I would like to be able to contest that assertion irrefutably but unfortunately the data is not provided as this year’s Budget again fails the basic tests of transparency. (For a breakdown of how last year’s budget failed the basic tests of transparency I humbly refer you to a paper I wrote then that you can find on the Reform Party website here. I hasten to add that this is not a political blog and has no partisan political view but that paper remains the only authoritative break down of the budget for last year.)
There is an accepted format for the layout of budgets prescribed by the IMF. Last year I asked why the Budget could not be set out in the format prescribed by the IMF. In July 2012 I wrote an open letter to Christine Lagarde (see here) asking this question in more detail and that latter was published by the Huffington Post. I said there that :
The foreword to the IMF manual sets out an analytical framework for budgets and states that one of the aims of the framework is to provide an early warning system as to when things start to go wrong.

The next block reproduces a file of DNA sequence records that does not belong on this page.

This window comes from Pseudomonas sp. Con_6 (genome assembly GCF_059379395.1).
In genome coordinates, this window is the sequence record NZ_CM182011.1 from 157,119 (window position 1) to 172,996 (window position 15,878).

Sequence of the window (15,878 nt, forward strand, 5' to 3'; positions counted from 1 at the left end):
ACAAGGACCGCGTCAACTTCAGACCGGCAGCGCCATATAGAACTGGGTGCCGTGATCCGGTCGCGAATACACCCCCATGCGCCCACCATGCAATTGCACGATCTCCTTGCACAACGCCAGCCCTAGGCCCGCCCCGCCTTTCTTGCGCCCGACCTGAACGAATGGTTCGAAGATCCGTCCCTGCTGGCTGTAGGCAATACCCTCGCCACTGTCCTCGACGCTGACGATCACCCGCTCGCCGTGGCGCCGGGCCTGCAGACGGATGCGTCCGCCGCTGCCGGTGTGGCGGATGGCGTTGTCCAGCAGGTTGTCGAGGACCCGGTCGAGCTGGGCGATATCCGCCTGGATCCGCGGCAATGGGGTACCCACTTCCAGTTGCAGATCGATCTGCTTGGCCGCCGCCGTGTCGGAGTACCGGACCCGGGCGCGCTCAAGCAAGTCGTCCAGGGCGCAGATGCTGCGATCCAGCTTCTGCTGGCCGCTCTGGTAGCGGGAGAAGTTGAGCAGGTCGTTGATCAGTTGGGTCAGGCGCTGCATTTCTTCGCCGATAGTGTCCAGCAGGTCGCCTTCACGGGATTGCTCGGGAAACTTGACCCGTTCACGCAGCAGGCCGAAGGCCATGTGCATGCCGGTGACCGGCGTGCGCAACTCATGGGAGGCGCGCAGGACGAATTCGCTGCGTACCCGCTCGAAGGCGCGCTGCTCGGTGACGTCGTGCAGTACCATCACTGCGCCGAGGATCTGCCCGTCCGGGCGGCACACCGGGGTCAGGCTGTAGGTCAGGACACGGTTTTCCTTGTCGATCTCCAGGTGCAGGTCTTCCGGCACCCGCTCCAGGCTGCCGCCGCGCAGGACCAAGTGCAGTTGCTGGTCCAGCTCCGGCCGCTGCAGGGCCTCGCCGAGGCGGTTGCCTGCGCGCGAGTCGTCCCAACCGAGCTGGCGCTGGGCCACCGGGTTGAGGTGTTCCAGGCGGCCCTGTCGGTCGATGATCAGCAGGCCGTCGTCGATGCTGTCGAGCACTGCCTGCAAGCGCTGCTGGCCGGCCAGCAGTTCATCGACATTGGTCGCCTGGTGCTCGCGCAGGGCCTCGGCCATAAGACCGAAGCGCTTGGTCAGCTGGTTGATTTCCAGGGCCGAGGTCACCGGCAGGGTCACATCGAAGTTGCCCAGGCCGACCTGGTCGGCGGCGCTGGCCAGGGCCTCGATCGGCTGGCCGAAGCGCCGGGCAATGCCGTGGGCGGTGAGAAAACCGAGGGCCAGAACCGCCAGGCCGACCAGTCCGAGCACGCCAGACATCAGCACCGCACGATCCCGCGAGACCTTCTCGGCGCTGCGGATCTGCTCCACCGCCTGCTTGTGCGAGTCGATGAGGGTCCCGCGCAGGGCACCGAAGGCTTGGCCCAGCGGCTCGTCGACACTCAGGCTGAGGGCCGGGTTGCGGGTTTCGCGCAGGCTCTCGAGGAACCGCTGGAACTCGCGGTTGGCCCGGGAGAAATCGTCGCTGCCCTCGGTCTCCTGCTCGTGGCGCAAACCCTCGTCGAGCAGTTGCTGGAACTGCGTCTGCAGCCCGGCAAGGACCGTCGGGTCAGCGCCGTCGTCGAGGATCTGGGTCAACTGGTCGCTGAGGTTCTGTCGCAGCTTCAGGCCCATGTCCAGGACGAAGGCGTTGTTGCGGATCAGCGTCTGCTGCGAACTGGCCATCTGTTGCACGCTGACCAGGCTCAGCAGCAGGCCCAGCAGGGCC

It is particularly relevant because Tharman was appointed Chairman of the International Financial and Monetary Committee of the IMF. One would expect that these positions would be given to the finance ministers of nations which demonstrated best ( IMF) practice. But maybe Lagarde gives these positions to those nations who will most be able to support her political agenda. Singapore’s lack of transparency must be especially comforting to her in that case.
Specifically lacking in Budget 2013 are the figures for net interest earned and investment gains or losses on financial assets and liabilities. It also does not include a value for the state’s land holdings or for receipts from land sales.
The only information available to us is the Statement of Assets and Liabilities that is more than a year out of date. This barely helps us gain some picture of the true state of the government’s financial position and the size of our net assets particularly as it comes without any explanatory footnotes or an explanation as to what accounting policy is followed.
As the stocks of financial assets and liabilities are more than twelve times the flows represented by revenues and expenditures any losses in the former can easily dwarf any surpluses in the latter. We see no reason not to have full transparency, as secrecy can only be conducive to lack of accountability, even to mismanagement and potential corruption.